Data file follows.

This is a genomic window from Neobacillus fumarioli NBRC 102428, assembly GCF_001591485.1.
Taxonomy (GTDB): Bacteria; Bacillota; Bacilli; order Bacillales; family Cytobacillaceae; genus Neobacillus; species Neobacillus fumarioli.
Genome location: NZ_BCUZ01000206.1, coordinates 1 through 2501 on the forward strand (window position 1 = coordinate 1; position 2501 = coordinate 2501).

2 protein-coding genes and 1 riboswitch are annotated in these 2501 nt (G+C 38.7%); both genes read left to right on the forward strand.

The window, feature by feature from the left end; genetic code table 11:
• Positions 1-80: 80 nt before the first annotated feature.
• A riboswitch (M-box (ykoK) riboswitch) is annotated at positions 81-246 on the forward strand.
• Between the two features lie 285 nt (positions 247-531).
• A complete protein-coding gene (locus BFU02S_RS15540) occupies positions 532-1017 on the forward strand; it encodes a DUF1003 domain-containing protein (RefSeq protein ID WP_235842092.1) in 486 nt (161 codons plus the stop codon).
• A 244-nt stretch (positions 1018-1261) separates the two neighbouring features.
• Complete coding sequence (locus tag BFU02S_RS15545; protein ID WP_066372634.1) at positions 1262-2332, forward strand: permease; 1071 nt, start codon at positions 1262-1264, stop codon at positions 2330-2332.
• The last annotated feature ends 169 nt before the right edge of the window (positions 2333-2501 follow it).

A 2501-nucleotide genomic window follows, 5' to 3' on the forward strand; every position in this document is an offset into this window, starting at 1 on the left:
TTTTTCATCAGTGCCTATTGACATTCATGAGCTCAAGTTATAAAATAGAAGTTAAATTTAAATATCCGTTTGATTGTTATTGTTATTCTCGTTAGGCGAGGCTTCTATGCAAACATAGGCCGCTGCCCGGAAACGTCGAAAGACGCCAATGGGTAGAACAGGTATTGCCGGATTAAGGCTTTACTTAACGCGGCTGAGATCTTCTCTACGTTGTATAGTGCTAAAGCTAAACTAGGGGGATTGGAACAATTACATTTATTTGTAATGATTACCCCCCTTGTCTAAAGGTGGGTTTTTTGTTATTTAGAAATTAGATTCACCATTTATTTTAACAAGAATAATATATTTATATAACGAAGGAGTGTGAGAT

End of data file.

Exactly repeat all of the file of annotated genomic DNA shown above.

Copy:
This is a genomic window from Neobacillus fumarioli NBRC 102428, assembly GCF_001591485.1.
Taxonomy (GTDB): Bacteria; Bacillota; Bacilli; order Bacillales; family Cytobacillaceae; genus Neobacillus; species Neobacillus fumarioli.
Genome location: NZ_BCUZ01000206.1, coordinates 1 through 2501 on the forward strand (window position 1 = coordinate 1; position 2501 = coordinate 2501).

2 protein-coding genes and 1 riboswitch are annotated in these 2501 nt (G+C 38.7%); both genes read left to right on the forward strand.

The window, feature by feature from the left end; genetic code table 11:
• Positions 1-80: 80 nt before the first annotated feature.
• A riboswitch (M-box (ykoK) riboswitch) is annotated at positions 81-246 on the forward strand.
• Between the two features lie 285 nt (positions 247-531).
• A complete protein-coding gene (locus BFU02S_RS15540) occupies positions 532-1017 on the forward strand; it encodes a DUF1003 domain-containing protein (RefSeq protein ID WP_235842092.1) in 486 nt (161 codons plus the stop codon).
• A 244-nt stretch (positions 1018-1261) separates the two neighbouring features.
• Complete coding sequence (locus tag BFU02S_RS15545; protein ID WP_066372634.1) at positions 1262-2332, forward strand: permease; 1071 nt, start codon at positions 1262-1264, stop codon at positions 2330-2332.
• The last annotated feature ends 169 nt before the right edge of the window (positions 2333-2501 follow it).

A 2501-nucleotide genomic window follows, 5' to 3' on the forward strand; every position in this document is an offset into this window, starting at 1 on the left:
TTTTTCATCAGTGCCTATTGACATTCATGAGCTCAAGTTATAAAATAGAAGTTAAATTTAAATATCCGTTTGATTGTTATTGTTATTCTCGTTAGGCGAGGCTTCTATGCAAACATAGGCCGCTGCCCGGAAACGTCGAAAGACGCCAATGGGTAGAACAGGTATTGCCGGATTAAGGCTTTACTTAACGCGGCTGAGATCTTCTCTACGTTGTATAGTGCTAAAGCTAAACTAGGGGGATTGGAACAATTACATTTATTTGTAATGATTACCCCCCTTGTCTAAAGGTGGGTTTTTTGTTATTTAGAAATTAGATTCACCATTTATTTTAACAAGAATAATATATTTATATAACGAAGGAGTGTGAGAT